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4.3 Globular cluster processes

When the above evolutionary scenarios are played out in the environment of a globular cluster, additional mechanisms arise that enhance the production of relativistic binaries. New binary systems can be formed by dynamical interaction among three or more single stars or through tidal capture, and the period distribution and binary components of existing binary systems can be altered by interactions with other stars in the cluster. We will discuss here the broad features of these interactions and how they affect the evolution of binary systems toward relativistic binaries.

The formation of binaries during the dynamical evolution of globular clusters can occur either through tidal capture or through N-body interactions. Tidal capture occurs when an encounter between two stars is close enough that significant tides are raised on each. The tides excite non-radial oscillations in the stars. If the energy absorbed in these oscillations is great enough to leave the two stars with negative total energy, then the system will form a binary. This process was originally thought to be the dominant channel through which binaries were formed in globular clusters [24Jump To The Next Citation Point58]. It is now thought to be quite rare, as detailed calculations have shown that the final result is more likely to be coalescence of the two stars [10116198Jump To The Next Citation Point]. Although N-body interactions are less likely to occur than tidally significant two-body interactions, they are now thought to be the dominant channel for the formation of binaries during the evolution of a globular cluster. This process, however, is not likely to produce more than a few binaries during the lifetime of a cluster [24Jump To The Next Citation Point172Jump To The Next Citation Point].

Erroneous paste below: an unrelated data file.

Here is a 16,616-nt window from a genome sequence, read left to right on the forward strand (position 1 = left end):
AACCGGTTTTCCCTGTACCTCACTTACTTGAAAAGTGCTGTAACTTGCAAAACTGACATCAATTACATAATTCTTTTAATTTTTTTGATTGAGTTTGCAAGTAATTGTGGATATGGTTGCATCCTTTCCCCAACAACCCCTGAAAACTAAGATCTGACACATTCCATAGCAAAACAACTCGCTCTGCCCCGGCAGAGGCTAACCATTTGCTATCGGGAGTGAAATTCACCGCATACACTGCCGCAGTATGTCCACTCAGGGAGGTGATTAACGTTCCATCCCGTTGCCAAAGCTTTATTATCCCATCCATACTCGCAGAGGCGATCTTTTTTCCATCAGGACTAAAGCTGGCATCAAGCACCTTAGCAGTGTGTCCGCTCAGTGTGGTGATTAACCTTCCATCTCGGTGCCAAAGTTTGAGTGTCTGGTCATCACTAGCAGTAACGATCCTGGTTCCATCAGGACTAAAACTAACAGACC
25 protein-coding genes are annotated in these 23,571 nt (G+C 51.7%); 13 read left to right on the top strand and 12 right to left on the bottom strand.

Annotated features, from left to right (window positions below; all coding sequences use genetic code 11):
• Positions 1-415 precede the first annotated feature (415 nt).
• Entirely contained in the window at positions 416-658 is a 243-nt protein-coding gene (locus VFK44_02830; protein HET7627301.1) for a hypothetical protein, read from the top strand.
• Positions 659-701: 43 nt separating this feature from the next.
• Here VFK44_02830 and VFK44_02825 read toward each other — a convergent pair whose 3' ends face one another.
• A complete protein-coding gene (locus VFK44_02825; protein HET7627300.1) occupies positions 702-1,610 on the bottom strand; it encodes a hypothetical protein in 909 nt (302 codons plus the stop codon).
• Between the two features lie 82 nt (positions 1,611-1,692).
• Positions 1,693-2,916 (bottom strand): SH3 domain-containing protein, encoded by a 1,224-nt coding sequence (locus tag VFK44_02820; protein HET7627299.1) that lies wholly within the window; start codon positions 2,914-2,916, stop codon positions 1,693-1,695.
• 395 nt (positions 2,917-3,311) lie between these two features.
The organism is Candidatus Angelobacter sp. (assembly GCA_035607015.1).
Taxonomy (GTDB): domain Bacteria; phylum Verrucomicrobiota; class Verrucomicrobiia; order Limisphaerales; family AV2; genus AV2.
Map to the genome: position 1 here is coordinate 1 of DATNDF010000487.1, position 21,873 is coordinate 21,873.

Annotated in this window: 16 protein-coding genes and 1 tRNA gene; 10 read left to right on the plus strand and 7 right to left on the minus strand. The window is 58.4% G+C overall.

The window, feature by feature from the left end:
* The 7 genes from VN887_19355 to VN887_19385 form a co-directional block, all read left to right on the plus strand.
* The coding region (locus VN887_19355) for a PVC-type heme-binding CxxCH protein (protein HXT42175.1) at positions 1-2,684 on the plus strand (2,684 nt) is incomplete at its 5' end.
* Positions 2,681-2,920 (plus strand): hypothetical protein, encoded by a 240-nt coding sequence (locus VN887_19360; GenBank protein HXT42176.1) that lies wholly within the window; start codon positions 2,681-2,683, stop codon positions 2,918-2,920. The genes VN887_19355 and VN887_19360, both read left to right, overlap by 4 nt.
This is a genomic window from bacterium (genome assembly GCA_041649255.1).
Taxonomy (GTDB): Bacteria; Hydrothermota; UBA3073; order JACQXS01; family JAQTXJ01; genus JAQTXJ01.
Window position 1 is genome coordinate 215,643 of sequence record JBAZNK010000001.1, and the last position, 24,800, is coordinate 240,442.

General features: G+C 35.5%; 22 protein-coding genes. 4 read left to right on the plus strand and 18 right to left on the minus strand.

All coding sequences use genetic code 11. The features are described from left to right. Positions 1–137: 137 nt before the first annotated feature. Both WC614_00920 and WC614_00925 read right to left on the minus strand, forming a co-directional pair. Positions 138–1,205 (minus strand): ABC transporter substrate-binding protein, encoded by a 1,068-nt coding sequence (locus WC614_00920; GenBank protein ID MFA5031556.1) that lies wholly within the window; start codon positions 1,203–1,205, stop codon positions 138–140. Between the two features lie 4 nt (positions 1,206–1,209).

Observations of present binary fractions in globular clusters combined with evolutionary and dynamical simulations indicate initial binary fractions as large as 100% are not unreasonable [120Jump To The Next Citation Point]. The existence of such a population of primordial binaries provides a much more efficient channel for the transformation of the initial distribution in component masses and orbital periods towards higher mass components and shorter orbital periods. This process follows from the interaction of primordial binaries with single stars and other binaries. Three results of the interaction are possible: complete disruption of the binary, an exchange of energy between the binary and the field star, or a replacement of one of the binary components by the field star. When a binary interacts with either a field star or with another binary, the energy of the interaction is shared among all stars in the interaction. The result is that the lowest mass object in the interaction will receive the largest velocity and be more likely to escape the interaction. In general, these interactions are quite complex, and must be studied numerically. A typical exchange interaction between a binary and a field star is shown in Figure 8View Image.

View Image